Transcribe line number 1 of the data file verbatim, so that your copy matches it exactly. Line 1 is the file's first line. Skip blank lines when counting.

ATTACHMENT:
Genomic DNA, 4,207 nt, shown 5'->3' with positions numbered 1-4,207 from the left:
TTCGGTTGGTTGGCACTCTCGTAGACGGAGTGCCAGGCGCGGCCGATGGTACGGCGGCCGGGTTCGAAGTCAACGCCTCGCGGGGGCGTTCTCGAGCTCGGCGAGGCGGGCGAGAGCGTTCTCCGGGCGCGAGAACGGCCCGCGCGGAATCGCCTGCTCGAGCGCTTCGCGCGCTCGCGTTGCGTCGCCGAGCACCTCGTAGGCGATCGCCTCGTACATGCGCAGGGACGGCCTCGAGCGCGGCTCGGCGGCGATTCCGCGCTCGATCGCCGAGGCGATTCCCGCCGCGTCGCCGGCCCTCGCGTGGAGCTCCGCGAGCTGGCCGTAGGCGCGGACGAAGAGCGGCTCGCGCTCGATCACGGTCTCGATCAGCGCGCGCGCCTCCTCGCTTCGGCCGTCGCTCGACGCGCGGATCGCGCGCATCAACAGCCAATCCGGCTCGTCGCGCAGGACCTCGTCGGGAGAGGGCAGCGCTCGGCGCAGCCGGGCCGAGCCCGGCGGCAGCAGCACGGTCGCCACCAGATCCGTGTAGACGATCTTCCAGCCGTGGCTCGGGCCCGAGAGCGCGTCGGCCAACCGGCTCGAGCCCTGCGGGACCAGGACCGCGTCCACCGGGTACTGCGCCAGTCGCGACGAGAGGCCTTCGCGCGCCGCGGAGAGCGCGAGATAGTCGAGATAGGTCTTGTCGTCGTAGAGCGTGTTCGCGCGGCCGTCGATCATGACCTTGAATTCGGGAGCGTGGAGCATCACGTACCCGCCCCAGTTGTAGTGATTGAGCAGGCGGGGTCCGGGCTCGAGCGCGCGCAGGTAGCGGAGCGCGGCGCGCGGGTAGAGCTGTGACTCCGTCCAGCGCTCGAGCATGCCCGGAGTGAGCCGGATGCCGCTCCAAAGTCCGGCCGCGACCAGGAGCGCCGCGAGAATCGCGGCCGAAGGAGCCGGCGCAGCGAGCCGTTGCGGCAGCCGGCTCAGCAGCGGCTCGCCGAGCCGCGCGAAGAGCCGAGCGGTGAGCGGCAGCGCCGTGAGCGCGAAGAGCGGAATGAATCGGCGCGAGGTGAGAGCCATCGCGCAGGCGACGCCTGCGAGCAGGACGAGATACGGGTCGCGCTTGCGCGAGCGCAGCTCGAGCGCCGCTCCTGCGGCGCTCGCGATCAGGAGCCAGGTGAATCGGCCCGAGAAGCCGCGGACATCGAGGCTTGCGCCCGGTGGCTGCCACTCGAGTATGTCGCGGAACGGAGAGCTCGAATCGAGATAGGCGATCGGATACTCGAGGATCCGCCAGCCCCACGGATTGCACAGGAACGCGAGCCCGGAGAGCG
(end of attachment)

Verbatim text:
Genomic DNA, 4,207 nt, shown 5'->3' with positions numbered 1-4,207 from the left: